A pox on fire
Sparks learn how not to ignite
INUVIK (Feb 05/99) - Imagine seeing through eyes about 15 centimetres above your living room carpet with the rug's beige nylon fibres appearing more like a flat, dry prairie field fitfully brightened by an electrical storm.
Absurd, maybe, but crawling with your head just off the ground is the best way to make it to safety without gulping down lung-scorching, soot-flavoured smoke if fire should ever strike your home.
"It's far worse than tobacco smoke," says volunteer firefighter Julie Miller, who is starting to teach fire prevention programs to kids.
"There's carbon monoxide and cyanide and other poisonous gases. Some are so light they are right on the ground so it's best to keep your head raised a bit."
For parents, the general fire-safety message is familiar though there are always new specific ideas to keep family and possessions safe.
Recent fires and near-fires stress the need to keep wood stoves clear of flammables, such as clothing or old, yellowing back issues of the xxxDrum.
But on Jan. 30 the phenomena of fire and the seriousness of skin burns proved to ignite excitement among a large group of five and six-year-old girls.
Suitably enough, they were in the Girl Guides-affiliated, Sparks.
And as Miller sat on a blanket holding a smoke detector while explaining its importance, she was bombarded with answers, questions and comments.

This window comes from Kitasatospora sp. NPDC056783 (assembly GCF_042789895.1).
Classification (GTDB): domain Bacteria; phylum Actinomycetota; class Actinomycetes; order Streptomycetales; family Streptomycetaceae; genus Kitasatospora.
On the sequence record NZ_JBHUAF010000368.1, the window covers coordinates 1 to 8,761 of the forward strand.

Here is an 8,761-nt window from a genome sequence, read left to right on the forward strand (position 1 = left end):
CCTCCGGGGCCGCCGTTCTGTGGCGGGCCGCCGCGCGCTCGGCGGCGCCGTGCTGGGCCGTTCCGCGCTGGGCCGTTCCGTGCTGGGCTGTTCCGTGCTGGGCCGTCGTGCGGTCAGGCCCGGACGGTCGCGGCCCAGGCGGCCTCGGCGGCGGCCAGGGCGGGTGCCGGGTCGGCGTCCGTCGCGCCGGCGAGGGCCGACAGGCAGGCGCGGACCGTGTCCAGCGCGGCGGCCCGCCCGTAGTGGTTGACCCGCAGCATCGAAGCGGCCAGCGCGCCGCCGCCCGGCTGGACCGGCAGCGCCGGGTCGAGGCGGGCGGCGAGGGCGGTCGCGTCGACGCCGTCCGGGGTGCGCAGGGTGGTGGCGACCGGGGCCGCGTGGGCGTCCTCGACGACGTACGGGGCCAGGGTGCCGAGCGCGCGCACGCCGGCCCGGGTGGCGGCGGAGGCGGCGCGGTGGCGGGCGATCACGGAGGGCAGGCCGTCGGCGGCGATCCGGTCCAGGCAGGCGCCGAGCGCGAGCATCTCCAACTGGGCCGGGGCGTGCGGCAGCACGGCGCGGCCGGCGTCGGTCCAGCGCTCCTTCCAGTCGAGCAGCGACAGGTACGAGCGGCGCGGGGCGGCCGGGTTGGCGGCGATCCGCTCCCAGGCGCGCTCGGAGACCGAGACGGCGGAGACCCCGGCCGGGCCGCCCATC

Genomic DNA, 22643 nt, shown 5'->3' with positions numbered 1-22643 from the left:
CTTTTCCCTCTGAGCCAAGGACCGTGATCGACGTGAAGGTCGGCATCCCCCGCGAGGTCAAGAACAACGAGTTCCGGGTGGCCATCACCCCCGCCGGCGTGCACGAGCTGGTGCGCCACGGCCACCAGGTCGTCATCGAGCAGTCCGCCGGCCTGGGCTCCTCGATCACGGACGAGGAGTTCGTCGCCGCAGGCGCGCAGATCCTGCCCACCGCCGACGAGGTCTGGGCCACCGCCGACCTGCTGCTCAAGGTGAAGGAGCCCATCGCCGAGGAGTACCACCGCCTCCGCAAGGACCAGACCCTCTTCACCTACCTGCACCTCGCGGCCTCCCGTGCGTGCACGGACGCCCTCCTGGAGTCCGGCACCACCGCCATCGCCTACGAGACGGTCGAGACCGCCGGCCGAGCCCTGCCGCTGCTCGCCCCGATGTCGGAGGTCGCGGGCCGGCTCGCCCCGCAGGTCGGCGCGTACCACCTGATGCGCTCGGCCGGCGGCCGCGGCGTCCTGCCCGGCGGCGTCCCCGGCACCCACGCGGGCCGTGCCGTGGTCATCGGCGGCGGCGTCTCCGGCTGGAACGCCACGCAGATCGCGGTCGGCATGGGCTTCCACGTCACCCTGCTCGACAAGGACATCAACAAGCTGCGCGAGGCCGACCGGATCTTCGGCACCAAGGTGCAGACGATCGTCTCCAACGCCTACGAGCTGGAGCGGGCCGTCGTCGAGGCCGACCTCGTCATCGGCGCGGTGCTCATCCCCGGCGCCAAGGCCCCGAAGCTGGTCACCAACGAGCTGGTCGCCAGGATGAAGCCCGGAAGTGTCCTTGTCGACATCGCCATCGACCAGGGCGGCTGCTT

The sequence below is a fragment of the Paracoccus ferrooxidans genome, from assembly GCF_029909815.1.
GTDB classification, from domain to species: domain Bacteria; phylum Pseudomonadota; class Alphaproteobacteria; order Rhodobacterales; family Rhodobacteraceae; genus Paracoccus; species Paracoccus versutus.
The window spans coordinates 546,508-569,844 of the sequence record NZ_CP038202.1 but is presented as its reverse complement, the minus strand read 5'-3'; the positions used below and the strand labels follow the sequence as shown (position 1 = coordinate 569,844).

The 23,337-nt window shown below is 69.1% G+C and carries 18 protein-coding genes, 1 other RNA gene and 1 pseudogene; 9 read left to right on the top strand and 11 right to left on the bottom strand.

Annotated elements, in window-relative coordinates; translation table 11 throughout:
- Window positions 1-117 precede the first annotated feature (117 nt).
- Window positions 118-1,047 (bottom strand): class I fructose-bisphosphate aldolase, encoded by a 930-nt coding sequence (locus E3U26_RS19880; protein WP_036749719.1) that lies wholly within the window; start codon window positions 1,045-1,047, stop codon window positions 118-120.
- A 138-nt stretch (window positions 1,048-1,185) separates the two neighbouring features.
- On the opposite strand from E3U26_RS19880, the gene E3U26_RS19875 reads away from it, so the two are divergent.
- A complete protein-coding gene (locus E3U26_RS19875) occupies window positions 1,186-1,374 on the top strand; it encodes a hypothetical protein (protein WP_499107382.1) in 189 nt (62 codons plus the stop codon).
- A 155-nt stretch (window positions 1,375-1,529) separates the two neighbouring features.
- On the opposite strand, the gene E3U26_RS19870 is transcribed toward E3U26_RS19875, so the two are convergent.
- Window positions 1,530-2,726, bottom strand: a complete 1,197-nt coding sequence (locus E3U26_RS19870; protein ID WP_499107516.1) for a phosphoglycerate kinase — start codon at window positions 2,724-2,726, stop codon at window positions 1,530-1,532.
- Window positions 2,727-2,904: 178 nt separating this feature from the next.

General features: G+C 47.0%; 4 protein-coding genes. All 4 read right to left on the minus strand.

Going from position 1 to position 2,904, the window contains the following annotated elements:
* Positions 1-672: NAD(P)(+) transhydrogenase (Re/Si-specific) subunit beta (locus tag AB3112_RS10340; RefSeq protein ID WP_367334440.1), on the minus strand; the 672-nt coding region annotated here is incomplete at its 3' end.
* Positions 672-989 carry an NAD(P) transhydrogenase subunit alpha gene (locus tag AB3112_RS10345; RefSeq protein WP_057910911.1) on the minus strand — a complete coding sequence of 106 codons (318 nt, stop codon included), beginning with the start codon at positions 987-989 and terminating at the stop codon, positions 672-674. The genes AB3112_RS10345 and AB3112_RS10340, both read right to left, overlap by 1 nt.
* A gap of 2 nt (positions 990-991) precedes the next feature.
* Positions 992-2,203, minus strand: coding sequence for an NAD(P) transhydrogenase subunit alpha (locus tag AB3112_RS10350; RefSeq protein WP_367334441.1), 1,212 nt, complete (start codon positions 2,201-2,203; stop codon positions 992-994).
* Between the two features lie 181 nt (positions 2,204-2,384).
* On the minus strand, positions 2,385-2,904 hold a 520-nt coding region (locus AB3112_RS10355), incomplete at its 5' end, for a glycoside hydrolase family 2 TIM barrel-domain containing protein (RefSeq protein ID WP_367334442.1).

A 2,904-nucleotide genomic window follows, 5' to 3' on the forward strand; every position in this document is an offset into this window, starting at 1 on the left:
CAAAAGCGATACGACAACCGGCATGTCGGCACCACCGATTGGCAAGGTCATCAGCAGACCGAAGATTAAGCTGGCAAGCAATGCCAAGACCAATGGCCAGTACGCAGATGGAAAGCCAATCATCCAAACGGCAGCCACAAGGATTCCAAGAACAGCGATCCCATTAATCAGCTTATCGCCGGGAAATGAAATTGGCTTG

"I've got one in my living room," one girl piped up before being drowned out in a chorus of "me too."
In the kitchen, Miller issued a warning about keeping pot lids turned in and for girls to keep clear when a parent rushes to the sink with a pot of spaghetti water to drain.
"All of you should have an escape plan for every floor of your house and really practise it," Miller said before stressing the value of practising the escape with a blindfold on to really get a feel for the route.
Miller covered how to stop, drop and roll if clothing catches fire and how oxygen, flammable material and an ignition source are all that's needed for fire to occur.
"If you're burned, do you laugh and go, 'oh goody?'" Miller asked to a rapt audience.
"No, you cry and go, 'ouch.' Burns can hurt really, really badly and they can also happen quickly."
Miller has recently started her presentations to area kids and alters her advice somewhat depending on the age level. On Feb. 2, she spoke with Grade 5 students at SAM school and she says she hopes to spread a fire safety message through other grades as well.